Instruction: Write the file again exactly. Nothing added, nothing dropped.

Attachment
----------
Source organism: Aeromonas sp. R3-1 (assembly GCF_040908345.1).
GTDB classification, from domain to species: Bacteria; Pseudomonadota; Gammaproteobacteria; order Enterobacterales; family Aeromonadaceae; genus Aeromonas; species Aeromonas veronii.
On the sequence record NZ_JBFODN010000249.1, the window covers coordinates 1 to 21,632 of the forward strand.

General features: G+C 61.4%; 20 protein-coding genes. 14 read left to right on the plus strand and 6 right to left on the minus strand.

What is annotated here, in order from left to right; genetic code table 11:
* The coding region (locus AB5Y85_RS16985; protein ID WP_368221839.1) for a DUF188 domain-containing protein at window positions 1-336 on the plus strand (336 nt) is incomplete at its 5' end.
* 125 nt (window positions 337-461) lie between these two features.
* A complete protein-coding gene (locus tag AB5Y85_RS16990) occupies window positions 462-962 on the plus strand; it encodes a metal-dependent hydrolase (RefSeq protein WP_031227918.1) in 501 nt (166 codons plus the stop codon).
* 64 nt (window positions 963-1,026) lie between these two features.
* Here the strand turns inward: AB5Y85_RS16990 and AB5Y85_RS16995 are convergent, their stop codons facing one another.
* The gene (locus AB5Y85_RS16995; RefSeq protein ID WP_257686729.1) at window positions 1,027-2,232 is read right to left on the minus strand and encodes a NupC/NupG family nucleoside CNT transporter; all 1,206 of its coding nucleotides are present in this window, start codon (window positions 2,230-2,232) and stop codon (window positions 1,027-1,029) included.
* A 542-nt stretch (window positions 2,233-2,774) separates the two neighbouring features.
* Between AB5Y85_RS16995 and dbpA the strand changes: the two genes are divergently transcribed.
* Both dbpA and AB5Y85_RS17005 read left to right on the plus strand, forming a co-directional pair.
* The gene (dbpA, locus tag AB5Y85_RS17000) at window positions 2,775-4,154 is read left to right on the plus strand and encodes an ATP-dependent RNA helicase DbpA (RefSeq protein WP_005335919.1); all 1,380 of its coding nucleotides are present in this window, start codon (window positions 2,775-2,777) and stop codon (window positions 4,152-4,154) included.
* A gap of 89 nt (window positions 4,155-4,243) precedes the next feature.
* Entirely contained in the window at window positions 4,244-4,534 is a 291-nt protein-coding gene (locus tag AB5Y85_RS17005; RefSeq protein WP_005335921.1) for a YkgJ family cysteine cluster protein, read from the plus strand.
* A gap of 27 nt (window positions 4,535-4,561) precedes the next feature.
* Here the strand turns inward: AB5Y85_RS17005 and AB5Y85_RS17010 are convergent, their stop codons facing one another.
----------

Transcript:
Source organism: Aeromonas sp. R3-1 (assembly GCF_040908345.1).
GTDB classification, from domain to species: Bacteria; Pseudomonadota; Gammaproteobacteria; order Enterobacterales; family Aeromonadaceae; genus Aeromonas; species Aeromonas veronii.
On the sequence record NZ_JBFODN010000249.1, the window covers coordinates 1 to 21,632 of the forward strand.

General features: G+C 61.4%; 20 protein-coding genes. 14 read left to right on the plus strand and 6 right to left on the minus strand.

What is annotated here, in order from left to right; genetic code table 11:
* The coding region (locus AB5Y85_RS16985; protein ID WP_368221839.1) for a DUF188 domain-containing protein at window positions 1-336 on the plus strand (336 nt) is incomplete at its 5' end.
* 125 nt (window positions 337-461) lie between these two features.
* A complete protein-coding gene (locus tag AB5Y85_RS16990) occupies window positions 462-962 on the plus strand; it encodes a metal-dependent hydrolase (RefSeq protein WP_031227918.1) in 501 nt (166 codons plus the stop codon).
* 64 nt (window positions 963-1,026) lie between these two features.
* Here the strand turns inward: AB5Y85_RS16990 and AB5Y85_RS16995 are convergent, their stop codons facing one another.
* The gene (locus AB5Y85_RS16995; RefSeq protein ID WP_257686729.1) at window positions 1,027-2,232 is read right to left on the minus strand and encodes a NupC/NupG family nucleoside CNT transporter; all 1,206 of its coding nucleotides are present in this window, start codon (window positions 2,230-2,232) and stop codon (window positions 1,027-1,029) included.
* A 542-nt stretch (window positions 2,233-2,774) separates the two neighbouring features.
* Between AB5Y85_RS16995 and dbpA the strand changes: the two genes are divergently transcribed.
* Both dbpA and AB5Y85_RS17005 read left to right on the plus strand, forming a co-directional pair.
* The gene (dbpA, locus tag AB5Y85_RS17000) at window positions 2,775-4,154 is read left to right on the plus strand and encodes an ATP-dependent RNA helicase DbpA (RefSeq protein WP_005335919.1); all 1,380 of its coding nucleotides are present in this window, start codon (window positions 2,775-2,777) and stop codon (window positions 4,152-4,154) included.
* A gap of 89 nt (window positions 4,155-4,243) precedes the next feature.
* Entirely contained in the window at window positions 4,244-4,534 is a 291-nt protein-coding gene (locus tag AB5Y85_RS17005; RefSeq protein WP_005335921.1) for a YkgJ family cysteine cluster protein, read from the plus strand.
* A gap of 27 nt (window positions 4,535-4,561) precedes the next feature.
* Here the strand turns inward: AB5Y85_RS17005 and AB5Y85_RS17010 are convergent, their stop codons facing one another.